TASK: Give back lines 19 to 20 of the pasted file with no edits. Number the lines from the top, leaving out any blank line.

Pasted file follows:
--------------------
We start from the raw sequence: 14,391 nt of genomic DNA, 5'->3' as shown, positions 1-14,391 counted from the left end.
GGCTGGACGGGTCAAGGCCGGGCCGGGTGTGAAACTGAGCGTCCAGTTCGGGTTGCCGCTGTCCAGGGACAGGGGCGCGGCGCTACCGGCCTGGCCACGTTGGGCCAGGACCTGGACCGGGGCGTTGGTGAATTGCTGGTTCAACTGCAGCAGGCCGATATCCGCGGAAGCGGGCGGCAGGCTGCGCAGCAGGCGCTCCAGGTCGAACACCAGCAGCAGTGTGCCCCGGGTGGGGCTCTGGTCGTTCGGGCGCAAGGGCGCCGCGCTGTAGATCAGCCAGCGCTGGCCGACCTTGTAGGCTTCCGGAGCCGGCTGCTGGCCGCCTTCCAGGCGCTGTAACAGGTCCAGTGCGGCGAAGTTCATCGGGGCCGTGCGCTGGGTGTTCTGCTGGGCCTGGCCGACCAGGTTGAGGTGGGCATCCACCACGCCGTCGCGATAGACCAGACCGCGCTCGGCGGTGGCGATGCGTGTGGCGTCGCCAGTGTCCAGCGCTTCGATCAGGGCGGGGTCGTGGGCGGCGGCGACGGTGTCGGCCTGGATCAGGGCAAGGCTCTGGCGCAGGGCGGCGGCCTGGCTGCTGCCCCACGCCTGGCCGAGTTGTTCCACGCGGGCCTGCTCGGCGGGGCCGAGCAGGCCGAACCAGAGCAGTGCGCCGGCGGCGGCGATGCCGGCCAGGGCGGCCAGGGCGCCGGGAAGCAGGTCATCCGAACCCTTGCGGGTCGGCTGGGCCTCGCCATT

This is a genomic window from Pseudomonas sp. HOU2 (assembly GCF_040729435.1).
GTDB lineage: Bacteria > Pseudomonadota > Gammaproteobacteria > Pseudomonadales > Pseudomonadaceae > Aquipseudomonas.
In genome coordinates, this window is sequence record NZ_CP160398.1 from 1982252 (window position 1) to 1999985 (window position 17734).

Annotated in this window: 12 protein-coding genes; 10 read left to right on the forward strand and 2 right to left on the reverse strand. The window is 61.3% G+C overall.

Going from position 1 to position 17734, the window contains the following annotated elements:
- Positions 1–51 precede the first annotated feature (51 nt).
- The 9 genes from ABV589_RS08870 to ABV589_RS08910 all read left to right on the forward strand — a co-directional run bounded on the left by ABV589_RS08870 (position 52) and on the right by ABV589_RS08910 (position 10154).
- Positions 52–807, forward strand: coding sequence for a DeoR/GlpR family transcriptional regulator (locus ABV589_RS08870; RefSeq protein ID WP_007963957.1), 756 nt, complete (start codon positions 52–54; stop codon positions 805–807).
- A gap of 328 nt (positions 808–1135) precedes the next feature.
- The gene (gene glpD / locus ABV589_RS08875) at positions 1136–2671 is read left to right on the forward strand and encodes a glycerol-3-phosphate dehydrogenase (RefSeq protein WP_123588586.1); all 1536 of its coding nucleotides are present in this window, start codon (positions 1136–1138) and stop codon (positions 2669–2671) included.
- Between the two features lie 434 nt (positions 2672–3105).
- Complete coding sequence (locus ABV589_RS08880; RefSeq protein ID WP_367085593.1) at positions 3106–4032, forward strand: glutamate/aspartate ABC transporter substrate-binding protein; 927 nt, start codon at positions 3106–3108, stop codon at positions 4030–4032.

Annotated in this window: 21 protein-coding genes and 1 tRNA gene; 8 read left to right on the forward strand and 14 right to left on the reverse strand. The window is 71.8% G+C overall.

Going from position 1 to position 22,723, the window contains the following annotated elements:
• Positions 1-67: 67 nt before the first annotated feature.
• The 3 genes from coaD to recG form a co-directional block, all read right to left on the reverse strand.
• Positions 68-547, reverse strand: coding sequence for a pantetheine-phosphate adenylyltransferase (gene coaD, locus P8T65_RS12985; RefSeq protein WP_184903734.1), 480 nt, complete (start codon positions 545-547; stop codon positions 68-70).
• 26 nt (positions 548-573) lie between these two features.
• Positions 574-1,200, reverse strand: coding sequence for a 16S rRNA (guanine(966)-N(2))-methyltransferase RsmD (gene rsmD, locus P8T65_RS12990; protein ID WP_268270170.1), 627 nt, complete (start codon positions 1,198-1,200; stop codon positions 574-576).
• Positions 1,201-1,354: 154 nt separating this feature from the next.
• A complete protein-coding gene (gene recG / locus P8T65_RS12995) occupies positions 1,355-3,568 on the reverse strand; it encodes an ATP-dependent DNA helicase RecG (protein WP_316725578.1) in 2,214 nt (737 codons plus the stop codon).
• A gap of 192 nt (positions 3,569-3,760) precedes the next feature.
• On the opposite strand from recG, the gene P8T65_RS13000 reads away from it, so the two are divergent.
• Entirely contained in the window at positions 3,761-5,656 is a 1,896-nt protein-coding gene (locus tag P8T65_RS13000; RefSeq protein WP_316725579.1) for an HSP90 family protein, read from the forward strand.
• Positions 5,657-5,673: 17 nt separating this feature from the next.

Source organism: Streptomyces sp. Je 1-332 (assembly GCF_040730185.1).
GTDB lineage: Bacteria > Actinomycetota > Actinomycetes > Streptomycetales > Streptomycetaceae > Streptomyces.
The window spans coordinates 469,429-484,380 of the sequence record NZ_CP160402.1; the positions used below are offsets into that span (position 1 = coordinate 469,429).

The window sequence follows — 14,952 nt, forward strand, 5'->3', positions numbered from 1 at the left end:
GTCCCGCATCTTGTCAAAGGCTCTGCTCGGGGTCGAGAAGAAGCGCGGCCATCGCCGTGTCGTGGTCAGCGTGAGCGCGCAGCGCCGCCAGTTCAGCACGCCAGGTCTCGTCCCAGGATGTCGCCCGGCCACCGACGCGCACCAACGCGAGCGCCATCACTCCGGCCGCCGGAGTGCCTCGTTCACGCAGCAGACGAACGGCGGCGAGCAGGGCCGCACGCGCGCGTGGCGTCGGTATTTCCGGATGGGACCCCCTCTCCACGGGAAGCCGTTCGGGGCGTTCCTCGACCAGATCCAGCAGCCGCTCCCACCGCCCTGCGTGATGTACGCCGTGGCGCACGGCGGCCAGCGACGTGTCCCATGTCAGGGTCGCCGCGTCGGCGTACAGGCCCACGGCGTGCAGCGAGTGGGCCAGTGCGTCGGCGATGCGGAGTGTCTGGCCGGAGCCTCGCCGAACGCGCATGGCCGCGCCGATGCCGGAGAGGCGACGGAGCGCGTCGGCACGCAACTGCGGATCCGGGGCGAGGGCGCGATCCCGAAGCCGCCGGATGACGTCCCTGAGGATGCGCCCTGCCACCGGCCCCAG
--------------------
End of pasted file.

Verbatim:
• Positions 68-547, reverse strand: coding sequence for a pantetheine-phosphate adenylyltransferase (gene coaD, locus P8T65_RS12985; RefSeq protein WP_184903734.1), 480 nt, complete (start codon positions 545-547; stop codon positions 68-70).
• 26 nt (positions 548-573) lie between these two features.